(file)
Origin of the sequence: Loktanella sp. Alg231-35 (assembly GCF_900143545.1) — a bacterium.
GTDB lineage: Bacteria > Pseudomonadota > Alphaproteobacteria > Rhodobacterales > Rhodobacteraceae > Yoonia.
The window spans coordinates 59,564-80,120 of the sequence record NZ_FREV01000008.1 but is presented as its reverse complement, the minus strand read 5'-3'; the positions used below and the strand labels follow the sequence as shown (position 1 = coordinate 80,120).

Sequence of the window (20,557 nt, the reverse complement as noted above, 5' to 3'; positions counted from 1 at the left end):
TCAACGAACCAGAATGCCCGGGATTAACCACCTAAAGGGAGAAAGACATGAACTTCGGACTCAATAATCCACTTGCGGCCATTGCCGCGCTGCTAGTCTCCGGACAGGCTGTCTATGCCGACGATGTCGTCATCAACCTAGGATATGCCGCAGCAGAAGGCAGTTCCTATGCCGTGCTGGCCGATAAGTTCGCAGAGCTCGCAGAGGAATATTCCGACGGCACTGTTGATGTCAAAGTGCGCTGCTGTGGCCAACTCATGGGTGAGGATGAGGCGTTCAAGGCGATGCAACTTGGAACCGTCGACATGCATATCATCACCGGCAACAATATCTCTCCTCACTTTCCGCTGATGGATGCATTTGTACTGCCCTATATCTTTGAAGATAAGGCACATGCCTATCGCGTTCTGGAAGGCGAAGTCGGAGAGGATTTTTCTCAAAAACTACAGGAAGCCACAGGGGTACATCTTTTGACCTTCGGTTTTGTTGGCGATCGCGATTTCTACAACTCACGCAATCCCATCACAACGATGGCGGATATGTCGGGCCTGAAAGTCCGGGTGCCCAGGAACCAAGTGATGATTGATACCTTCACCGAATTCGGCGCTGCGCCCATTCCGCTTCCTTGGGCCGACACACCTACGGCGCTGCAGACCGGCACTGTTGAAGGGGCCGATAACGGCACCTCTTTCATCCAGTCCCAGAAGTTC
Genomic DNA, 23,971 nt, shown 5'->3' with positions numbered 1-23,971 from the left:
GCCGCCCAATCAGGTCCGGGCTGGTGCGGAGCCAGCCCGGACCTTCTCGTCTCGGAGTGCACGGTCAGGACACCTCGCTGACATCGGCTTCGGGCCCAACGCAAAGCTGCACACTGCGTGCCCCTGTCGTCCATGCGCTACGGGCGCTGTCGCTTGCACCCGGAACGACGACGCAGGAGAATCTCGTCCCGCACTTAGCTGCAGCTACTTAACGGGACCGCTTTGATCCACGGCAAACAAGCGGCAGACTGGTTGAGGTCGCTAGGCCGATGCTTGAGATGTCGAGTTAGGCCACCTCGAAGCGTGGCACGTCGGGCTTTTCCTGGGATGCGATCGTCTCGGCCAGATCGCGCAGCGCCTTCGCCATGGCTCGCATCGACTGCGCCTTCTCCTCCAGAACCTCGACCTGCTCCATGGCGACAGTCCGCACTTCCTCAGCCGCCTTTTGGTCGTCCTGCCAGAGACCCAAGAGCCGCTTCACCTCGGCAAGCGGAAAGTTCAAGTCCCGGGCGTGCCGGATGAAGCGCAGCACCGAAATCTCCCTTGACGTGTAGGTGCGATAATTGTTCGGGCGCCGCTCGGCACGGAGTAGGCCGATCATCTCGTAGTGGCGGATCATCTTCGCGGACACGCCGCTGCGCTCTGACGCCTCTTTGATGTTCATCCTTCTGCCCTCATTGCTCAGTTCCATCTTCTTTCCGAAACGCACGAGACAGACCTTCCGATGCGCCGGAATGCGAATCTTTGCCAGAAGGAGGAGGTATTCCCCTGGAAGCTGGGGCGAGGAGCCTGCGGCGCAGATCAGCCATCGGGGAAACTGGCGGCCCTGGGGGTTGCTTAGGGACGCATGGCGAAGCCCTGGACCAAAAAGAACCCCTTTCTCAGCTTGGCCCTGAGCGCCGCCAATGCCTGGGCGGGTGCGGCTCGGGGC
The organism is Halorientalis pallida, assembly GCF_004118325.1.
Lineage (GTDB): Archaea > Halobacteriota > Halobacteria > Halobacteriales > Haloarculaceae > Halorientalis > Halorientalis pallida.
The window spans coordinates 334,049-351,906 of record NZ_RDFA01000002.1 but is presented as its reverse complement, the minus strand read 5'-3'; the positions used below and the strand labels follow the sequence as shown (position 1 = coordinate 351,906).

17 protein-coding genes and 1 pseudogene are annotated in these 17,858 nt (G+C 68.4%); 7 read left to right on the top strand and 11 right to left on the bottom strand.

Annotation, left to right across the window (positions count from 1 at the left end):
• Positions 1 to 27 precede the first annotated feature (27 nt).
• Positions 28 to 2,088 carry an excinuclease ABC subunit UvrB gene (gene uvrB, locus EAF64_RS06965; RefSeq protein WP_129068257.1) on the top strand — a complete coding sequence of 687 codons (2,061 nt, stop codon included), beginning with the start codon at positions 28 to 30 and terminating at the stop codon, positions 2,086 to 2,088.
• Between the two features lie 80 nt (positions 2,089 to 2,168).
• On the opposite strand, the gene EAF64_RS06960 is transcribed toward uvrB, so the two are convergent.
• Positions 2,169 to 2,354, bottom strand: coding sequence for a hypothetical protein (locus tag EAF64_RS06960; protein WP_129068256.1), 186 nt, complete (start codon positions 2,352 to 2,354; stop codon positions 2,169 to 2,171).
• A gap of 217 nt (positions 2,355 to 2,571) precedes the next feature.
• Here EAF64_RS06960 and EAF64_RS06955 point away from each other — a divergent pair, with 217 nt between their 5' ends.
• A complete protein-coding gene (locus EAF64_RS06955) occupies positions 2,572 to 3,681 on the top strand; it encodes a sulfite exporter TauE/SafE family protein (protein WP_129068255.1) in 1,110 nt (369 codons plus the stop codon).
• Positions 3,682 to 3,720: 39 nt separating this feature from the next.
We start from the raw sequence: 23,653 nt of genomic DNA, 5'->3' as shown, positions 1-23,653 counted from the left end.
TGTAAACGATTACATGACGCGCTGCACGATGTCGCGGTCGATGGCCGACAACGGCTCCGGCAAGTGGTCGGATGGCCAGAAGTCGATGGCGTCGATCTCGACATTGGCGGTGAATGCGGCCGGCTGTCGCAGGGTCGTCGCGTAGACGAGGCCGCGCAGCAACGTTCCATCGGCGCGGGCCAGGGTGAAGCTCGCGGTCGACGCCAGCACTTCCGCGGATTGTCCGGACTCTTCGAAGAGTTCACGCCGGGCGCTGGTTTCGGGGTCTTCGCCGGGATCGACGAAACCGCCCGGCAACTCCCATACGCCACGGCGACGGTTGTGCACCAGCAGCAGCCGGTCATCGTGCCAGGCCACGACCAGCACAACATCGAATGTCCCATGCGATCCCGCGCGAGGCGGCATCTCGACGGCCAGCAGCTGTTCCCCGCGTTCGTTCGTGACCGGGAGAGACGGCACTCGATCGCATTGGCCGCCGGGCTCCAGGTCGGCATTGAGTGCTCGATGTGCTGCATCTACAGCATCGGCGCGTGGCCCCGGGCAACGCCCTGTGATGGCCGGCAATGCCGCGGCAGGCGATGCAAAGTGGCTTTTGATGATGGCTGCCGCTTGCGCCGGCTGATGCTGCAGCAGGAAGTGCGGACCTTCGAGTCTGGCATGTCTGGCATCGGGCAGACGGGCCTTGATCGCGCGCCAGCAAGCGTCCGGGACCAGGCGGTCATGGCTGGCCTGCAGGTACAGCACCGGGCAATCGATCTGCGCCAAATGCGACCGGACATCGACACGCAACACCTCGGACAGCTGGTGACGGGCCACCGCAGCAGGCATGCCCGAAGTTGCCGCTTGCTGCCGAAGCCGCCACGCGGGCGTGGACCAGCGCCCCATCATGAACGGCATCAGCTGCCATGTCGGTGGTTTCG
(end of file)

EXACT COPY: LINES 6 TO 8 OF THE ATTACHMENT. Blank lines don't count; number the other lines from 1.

Genomic DNA, 23,971 nt, shown 5'->3' with positions numbered 1-23,971 from the left:
GCCGCCCAATCAGGTCCGGGCTGGTGCGGAGCCAGCCCGGACCTTCTCGTCTCGGAGTGCACGGTCAGGACACCTCGCTGACATCGGCTTCGGGCCCAACGCAAAGCTGCACACTGCGTGCCCCTGTCGTCCATGCGCTACGGGCGCTGTCGCTTGCACCCGGAACGACGACGCAGGAGAATCTCGTCCCGCACTTAGCTGCAGCTACTTAACGGGACCGCTTTGATCCACGGCAAACAAGCGGCAGACTGGTTGAGGTCGCTAGGCCGATGCTTGAGATGTCGAGTTAGGCCACCTCGAAGCGTGGCACGTCGGGCTTTTCCTGGGATGCGATCGTCTCGGCCAGATCGCGCAGCGCCTTCGCCATGGCTCGCATCGACTGCGCCTTCTCCTCCAGAACCTCGACCTGCTCCATGGCGACAGTCCGCACTTCCTCAGCCGCCTTTTGGTCGTCCTGCCAGAGACCCAAGAGCCGCTTCACCTCGGCAAGCGGAAAGTTCAAGTCCCGGGCGTGCCGGATGAAGCGCAGCACCGAAATCTCCCTTGACGTGTAGGTGCGATAATTGTTCGGGCGCCGCTCGGCACGGAGTAGGCCGATCATCTCGTAGTGGCGGATCATCTTCGCGGACACGCCGCTGCGCTCTGACGCCTCTTTGATGTTCATCCTTCTGCCCTCATTGCTCAGTTCCATCTTCTTTCCGAAACGCACGAGACAGACCTTCCGATGCGCCGGAATGCGAATCTTTGCCAGAAGGAGGAGGTATTCCCCTGGAAGCTGGGGCGAGGAGCCTGCGGCGCAGATCAGCCATCGGGGAAACTGGCGGCCCTGGGGGTTGCTTAGGGACGCATGGCGAAGCCCTGGACCAAAAAGAACCCCTTTCTCAGCTTGGCCCTGAGCGCCGCCAATGCCTGGGCGGGTGCGGCTCGGGGC
The organism is Halorientalis pallida, assembly GCF_004118325.1.